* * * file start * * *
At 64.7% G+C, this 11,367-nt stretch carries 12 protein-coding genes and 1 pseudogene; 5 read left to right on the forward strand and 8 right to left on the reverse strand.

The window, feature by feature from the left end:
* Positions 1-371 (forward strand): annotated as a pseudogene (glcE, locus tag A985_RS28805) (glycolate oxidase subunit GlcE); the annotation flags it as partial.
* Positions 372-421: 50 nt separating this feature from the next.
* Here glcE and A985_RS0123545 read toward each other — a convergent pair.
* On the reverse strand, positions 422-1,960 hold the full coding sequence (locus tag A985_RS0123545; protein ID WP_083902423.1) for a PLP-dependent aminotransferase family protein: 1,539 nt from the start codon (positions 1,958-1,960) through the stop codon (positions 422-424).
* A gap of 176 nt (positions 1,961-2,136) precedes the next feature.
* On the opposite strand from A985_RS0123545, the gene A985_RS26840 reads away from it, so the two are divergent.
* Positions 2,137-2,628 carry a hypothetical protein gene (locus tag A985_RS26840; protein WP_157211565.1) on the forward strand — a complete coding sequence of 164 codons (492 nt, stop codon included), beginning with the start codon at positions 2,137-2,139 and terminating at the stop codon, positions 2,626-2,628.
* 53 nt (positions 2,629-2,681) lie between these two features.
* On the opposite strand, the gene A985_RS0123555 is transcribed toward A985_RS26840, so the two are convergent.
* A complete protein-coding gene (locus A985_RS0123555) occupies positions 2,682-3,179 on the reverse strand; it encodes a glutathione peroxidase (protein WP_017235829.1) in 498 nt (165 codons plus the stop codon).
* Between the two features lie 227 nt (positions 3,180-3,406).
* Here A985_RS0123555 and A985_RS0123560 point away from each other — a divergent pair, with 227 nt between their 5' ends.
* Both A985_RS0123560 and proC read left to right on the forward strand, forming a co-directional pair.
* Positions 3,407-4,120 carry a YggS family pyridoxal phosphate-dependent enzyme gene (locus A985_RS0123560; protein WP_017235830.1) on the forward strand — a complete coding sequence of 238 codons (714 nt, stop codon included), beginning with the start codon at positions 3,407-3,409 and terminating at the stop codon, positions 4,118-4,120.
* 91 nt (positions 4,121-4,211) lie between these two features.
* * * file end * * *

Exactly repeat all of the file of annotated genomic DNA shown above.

At 64.7% G+C, this 11,367-nt stretch carries 12 protein-coding genes and 1 pseudogene; 5 read left to right on the forward strand and 8 right to left on the reverse strand.

The window, feature by feature from the left end:
* Positions 1-371 (forward strand): annotated as a pseudogene (glcE, locus tag A985_RS28805) (glycolate oxidase subunit GlcE); the annotation flags it as partial.
* Positions 372-421: 50 nt separating this feature from the next.
* Here glcE and A985_RS0123545 read toward each other — a convergent pair.
* On the reverse strand, positions 422-1,960 hold the full coding sequence (locus tag A985_RS0123545; protein ID WP_083902423.1) for a PLP-dependent aminotransferase family protein: 1,539 nt from the start codon (positions 1,958-1,960) through the stop codon (positions 422-424).
* A gap of 176 nt (positions 1,961-2,136) precedes the next feature.
* On the opposite strand from A985_RS0123545, the gene A985_RS26840 reads away from it, so the two are divergent.
* Positions 2,137-2,628 carry a hypothetical protein gene (locus tag A985_RS26840; protein WP_157211565.1) on the forward strand — a complete coding sequence of 164 codons (492 nt, stop codon included), beginning with the start codon at positions 2,137-2,139 and terminating at the stop codon, positions 2,626-2,628.
* 53 nt (positions 2,629-2,681) lie between these two features.
* On the opposite strand, the gene A985_RS0123555 is transcribed toward A985_RS26840, so the two are convergent.
* A complete protein-coding gene (locus A985_RS0123555) occupies positions 2,682-3,179 on the reverse strand; it encodes a glutathione peroxidase (protein WP_017235829.1) in 498 nt (165 codons plus the stop codon).
* Between the two features lie 227 nt (positions 3,180-3,406).
* Here A985_RS0123555 and A985_RS0123560 point away from each other — a divergent pair, with 227 nt between their 5' ends.
* Both A985_RS0123560 and proC read left to right on the forward strand, forming a co-directional pair.
* Positions 3,407-4,120 carry a YggS family pyridoxal phosphate-dependent enzyme gene (locus A985_RS0123560; protein WP_017235830.1) on the forward strand — a complete coding sequence of 238 codons (714 nt, stop codon included), beginning with the start codon at positions 3,407-3,409 and terminating at the stop codon, positions 4,118-4,120.
* 91 nt (positions 4,121-4,211) lie between these two features.